Ohio's Oldest Shipwreck Could Soon be on National List
Ohio’s oldest shipwreck could be joining the National Register of Historic Places. Recommended by the state’s historic preservation board this month, the Anthony Wayne would be the first shipwreck in Ohio waters to receive the designation.
In 1850, the Anthony Wayne, a steamer, sank after an explosion, killing all its passengers. The ship sank about 7 miles northwest of Vermillion, west of Cleveland. “These types of vessels in particular were critical for moving immigrants west, for moving product, particularly kegs of alcohol from places like Toledo and Sandusky back to Buffalo where they could be transported along the Erie Canal back to the eastern seaboard,” explains Chris Gillcrist, executive director of National Museum of the Great Lakes.
The ship was discovered, but kept secret by divers who believed there was gold on board. It was publicly discovered by the Cleveland Underwater Explorers just 10 years ago.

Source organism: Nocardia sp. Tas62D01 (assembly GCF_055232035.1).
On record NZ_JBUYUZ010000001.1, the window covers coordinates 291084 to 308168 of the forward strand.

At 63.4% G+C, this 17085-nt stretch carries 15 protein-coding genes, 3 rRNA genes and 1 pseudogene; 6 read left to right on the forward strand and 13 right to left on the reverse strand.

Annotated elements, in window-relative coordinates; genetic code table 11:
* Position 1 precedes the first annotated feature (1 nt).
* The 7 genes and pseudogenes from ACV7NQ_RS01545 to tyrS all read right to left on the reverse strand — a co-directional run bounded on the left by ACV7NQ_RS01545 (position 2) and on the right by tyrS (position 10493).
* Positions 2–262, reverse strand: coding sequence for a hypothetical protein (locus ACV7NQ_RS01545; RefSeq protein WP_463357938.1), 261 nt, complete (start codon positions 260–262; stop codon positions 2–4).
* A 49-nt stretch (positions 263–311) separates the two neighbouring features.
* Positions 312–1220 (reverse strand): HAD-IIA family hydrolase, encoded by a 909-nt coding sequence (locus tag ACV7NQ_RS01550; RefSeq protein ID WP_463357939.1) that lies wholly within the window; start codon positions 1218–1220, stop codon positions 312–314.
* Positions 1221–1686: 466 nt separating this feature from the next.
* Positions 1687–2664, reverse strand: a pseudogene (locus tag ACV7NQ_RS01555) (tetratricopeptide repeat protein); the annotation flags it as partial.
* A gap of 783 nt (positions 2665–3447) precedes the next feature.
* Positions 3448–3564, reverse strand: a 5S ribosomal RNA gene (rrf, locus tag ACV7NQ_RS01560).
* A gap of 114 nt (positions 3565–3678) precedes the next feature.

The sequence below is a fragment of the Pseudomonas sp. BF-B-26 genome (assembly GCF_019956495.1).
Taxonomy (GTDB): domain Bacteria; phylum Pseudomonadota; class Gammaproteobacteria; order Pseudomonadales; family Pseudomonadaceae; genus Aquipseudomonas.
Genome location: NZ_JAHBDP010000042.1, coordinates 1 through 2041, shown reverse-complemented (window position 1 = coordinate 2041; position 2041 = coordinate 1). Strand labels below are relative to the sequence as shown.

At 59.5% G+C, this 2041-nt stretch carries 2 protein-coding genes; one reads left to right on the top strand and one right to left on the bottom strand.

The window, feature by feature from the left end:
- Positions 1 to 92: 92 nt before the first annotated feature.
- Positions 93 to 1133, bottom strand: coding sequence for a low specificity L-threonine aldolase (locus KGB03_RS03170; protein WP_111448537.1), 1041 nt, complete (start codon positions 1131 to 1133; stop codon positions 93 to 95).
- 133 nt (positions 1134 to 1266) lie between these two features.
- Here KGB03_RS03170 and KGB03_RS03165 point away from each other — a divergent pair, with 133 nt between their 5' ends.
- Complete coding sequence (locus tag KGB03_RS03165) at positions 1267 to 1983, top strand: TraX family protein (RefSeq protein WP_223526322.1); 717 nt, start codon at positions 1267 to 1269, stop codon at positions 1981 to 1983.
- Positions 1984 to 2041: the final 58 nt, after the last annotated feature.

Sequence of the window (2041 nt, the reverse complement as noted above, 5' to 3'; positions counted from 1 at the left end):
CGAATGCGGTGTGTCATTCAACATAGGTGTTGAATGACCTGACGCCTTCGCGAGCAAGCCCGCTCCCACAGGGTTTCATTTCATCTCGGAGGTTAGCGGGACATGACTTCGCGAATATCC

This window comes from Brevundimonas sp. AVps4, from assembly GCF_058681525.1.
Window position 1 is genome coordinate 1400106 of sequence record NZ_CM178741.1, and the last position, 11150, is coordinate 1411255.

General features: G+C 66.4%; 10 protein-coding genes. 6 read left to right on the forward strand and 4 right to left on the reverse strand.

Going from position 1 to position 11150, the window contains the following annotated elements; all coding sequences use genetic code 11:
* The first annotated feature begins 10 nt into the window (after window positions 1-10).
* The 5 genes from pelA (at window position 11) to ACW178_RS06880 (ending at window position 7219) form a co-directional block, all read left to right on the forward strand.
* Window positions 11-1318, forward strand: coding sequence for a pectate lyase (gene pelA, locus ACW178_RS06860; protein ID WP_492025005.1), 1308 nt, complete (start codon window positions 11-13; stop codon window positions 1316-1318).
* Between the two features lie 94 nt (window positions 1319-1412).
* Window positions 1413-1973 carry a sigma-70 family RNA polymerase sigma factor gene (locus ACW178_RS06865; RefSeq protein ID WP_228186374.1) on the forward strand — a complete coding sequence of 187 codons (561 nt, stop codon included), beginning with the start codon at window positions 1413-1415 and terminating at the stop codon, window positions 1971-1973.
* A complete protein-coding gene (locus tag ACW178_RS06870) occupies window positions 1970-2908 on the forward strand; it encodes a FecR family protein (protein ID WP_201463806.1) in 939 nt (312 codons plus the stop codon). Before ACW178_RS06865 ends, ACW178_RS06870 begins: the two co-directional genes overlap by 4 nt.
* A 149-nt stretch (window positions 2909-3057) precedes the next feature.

Gillcrist says the historic place label is a reminder of Ohio’s place in the country’s maritime history.
“The Great Lakes were the super highway of the 19th century for moving people and product across the United States,” says Gillcrist. “This boat was part of that culture, part of that business model.”
The Anthony Wayne wouldn’t be the first Great Lakes shipwreck on the list, but it’d be the first for Ohio.
The Department of the Interior now has 90 days to agree or disagree with the distinction before it can be added to the National Register.